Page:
The USDA-approved marketing order was challenged in court by organic farmers organized by the Cornucopia Institute, a Wisconsin-based farm policy research group. According to the Cornucopia Institute, this almond marketing order has imposed significant financial burdens on small-scale and organic growers and damaged domestic almond markets. A federal judge dismissed the lawsuit in the spring of 2009 on procedural grounds. In August 2010, a federal appeals court ruled that the farmers have a right to appeal the USDA regulation. In March 2013, the court vacated the suit on the basis that the objections should have been raised in 2007 when the regulation was first proposed.[72]

Cultural aspects

The almond is highly revered in some cultures. The tree originated in the Middle East,[73] and is mentioned numerous times in the Bible.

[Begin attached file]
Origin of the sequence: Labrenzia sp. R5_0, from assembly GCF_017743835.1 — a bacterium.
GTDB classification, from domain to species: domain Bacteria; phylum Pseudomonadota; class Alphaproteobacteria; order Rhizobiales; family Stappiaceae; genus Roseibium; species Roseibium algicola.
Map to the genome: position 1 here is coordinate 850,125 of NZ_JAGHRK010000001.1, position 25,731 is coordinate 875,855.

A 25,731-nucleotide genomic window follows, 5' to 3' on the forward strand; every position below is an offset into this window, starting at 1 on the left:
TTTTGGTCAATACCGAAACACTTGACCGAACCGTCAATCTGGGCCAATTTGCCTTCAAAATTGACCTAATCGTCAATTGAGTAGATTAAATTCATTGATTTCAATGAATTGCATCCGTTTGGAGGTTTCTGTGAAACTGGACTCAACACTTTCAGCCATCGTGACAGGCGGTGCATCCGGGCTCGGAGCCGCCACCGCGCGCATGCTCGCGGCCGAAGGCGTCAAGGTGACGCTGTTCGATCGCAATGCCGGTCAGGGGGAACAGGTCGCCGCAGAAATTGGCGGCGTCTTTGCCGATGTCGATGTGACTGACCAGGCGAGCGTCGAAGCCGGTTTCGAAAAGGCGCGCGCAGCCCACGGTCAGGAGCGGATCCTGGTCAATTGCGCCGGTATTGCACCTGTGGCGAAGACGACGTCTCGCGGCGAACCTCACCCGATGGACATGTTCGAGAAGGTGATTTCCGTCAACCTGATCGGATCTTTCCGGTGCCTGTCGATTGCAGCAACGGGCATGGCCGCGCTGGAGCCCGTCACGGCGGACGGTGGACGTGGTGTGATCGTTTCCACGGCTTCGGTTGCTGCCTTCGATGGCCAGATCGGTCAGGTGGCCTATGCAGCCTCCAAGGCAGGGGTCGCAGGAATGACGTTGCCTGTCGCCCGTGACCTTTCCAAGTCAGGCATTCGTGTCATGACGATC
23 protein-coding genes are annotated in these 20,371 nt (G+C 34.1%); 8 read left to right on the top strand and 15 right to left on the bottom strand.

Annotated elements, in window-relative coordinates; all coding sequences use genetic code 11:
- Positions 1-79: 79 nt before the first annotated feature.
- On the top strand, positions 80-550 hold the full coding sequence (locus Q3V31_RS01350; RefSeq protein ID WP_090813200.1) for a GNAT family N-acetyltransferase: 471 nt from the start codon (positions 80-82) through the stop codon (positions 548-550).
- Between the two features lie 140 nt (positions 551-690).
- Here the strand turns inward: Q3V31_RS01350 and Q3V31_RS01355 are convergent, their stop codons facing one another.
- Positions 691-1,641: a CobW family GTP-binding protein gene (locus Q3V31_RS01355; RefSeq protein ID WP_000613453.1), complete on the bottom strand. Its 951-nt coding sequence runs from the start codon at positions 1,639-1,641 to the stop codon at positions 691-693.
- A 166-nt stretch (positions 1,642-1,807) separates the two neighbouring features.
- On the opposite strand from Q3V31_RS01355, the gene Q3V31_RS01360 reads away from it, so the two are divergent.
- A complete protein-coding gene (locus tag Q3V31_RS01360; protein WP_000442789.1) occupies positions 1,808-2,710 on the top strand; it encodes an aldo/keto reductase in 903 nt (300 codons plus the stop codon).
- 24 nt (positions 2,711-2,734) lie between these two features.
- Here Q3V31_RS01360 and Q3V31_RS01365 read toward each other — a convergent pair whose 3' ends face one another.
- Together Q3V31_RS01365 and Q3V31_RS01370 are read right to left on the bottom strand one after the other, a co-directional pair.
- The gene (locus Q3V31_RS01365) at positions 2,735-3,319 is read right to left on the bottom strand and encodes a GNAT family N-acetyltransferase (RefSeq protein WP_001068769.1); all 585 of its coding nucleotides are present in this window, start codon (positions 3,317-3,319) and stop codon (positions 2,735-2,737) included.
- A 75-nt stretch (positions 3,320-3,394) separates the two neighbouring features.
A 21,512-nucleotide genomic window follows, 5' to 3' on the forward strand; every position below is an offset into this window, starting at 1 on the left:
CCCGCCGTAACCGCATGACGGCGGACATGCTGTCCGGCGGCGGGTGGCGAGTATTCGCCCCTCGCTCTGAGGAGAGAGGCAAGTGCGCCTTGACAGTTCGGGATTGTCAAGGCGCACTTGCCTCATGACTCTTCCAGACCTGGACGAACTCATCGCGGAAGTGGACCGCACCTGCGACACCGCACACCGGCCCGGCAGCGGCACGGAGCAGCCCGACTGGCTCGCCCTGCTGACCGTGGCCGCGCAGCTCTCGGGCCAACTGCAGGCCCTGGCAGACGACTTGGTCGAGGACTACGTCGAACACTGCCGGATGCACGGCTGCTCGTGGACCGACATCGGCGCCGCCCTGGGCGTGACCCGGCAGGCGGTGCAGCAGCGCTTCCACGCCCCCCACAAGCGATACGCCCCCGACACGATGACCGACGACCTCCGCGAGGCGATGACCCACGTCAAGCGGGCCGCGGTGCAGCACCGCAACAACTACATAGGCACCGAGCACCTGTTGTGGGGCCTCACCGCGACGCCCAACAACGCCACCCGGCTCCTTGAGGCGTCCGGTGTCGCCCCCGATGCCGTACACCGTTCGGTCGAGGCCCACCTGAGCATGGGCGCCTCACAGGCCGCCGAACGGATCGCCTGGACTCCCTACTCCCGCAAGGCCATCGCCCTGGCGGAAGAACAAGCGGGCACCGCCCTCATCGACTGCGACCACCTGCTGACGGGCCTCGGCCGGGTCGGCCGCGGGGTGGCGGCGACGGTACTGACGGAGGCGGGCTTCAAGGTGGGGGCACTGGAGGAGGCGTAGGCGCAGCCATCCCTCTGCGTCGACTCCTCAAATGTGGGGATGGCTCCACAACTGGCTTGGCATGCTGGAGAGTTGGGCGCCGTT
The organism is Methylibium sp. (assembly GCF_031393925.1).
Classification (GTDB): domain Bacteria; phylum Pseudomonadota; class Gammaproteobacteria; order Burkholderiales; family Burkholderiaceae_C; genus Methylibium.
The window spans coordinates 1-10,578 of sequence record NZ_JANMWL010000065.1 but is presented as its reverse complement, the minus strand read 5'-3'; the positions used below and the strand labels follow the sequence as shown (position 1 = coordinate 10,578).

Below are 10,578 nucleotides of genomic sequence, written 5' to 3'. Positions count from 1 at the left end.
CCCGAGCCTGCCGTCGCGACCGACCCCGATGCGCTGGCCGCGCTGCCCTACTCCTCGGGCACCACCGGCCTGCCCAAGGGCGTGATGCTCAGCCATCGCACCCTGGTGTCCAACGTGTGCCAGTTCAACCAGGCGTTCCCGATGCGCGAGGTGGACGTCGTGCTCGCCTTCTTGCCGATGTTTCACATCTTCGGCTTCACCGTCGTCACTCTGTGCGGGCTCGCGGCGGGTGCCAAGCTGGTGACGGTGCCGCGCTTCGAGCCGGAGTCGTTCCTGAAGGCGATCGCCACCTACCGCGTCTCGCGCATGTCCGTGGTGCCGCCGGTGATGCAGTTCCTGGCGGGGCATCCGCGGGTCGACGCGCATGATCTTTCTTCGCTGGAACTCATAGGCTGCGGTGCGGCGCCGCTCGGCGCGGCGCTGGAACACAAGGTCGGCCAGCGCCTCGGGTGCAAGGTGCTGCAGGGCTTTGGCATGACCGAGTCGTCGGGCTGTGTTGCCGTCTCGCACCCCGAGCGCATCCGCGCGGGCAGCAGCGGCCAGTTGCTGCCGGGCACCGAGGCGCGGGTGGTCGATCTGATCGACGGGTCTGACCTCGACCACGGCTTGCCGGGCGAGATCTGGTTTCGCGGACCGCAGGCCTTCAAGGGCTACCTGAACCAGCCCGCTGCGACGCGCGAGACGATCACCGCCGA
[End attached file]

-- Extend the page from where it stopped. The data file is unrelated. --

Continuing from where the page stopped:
In the Hebrew Bible, the almond was a symbol of watchfulness and promise due to its early flowering.[citation needed] In the Bible the almond is mentioned ten times, beginning with Book of Genesis 43:11, where it is described as "among the best of fruits". In Numbers 17 Levi is chosen from the other tribes of Israel by Aaron's rod, which brought forth almond flowers. According to tradition, the rod of Aaron bore sweet almonds on one side and bitter on the other; if the Israelites followed the Lord, the sweet almonds would be ripe and edible, but if they were to forsake the path of the Lord, the bitter almonds would predominate.[citation needed] The almond blossom supplied a model for the menorah which stood in the Holy Temple, "Three cups, shaped like almond blossoms, were on one branch, with a knob and a flower; and three cups, shaped like almond blossoms, were on the other...on the candlestick itself were four cups, shaped like almond blossoms, with its knobs and flowers" (Exodus 25:33–34; 37:19–20).